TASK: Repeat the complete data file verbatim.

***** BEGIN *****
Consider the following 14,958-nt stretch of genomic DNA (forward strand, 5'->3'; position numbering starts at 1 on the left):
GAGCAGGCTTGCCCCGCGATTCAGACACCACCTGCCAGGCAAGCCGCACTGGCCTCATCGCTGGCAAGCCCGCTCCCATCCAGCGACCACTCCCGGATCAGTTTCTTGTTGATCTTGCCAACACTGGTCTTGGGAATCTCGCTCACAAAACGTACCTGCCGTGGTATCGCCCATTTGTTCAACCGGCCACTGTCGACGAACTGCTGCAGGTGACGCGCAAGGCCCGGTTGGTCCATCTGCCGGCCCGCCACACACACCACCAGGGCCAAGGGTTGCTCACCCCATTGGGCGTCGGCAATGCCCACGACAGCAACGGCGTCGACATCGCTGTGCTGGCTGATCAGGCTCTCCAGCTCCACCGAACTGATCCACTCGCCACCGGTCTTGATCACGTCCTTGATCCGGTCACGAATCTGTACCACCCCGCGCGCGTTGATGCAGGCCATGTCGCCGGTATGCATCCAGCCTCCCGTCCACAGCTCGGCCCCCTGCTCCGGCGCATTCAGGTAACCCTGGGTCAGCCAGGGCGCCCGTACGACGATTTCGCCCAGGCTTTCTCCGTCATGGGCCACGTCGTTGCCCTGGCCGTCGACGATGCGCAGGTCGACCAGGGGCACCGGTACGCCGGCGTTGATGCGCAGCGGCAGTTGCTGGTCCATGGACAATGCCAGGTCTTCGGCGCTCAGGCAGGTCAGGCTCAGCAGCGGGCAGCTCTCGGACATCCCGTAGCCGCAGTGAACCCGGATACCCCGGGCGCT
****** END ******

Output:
Consider the following 14,958-nt stretch of genomic DNA (forward strand, 5'->3'; position numbering starts at 1 on the left):
GAGCAGGCTTGCCCCGCGATTCAGACACCACCTGCCAGGCAAGCCGCACTGGCCTCATCGCTGGCAAGCCCGCTCCCATCCAGCGACCACTCCCGGATCAGTTTCTTGTTGATCTTGCCAACACTGGTCTTGGGAATCTCGCTCACAAAACGTACCTGCCGTGGTATCGCCCATTTGTTCAACCGGCCACTGTCGACGAACTGCTGCAGGTGACGCGCAAGGCCCGGTTGGTCCATCTGCCGGCCCGCCACACACACCACCAGGGCCAAGGGTTGCTCACCCCATTGGGCGTCGGCAATGCCCACGACAGCAACGGCGTCGACATCGCTGTGCTGGCTGATCAGGCTCTCCAGCTCCACCGAACTGATCCACTCGCCACCGGTCTTGATCACGTCCTTGATCCGGTCACGAATCTGTACCACCCCGCGCGCGTTGATGCAGGCCATGTCGCCGGTATGCATCCAGCCTCCCGTCCACAGCTCGGCCCCCTGCTCCGGCGCATTCAGGTAACCCTGGGTCAGCCAGGGCGCCCGTACGACGATTTCGCCCAGGCTTTCTCCGTCATGGGCCACGTCGTTGCCCTGGCCGTCGACGATGCGCAGGTCGACCAGGGGCACCGGTACGCCGGCGTTGATGCGCAGCGGCAGTTGCTGGTCCATGGACAATGCCAGGTCTTCGGCGCTCAGGCAGGTCAGGCTCAGCAGCGGGCAGCTCTCGGACATCCCGTAGCCGCAGTGAACCCGGATACCCCGGGCGCT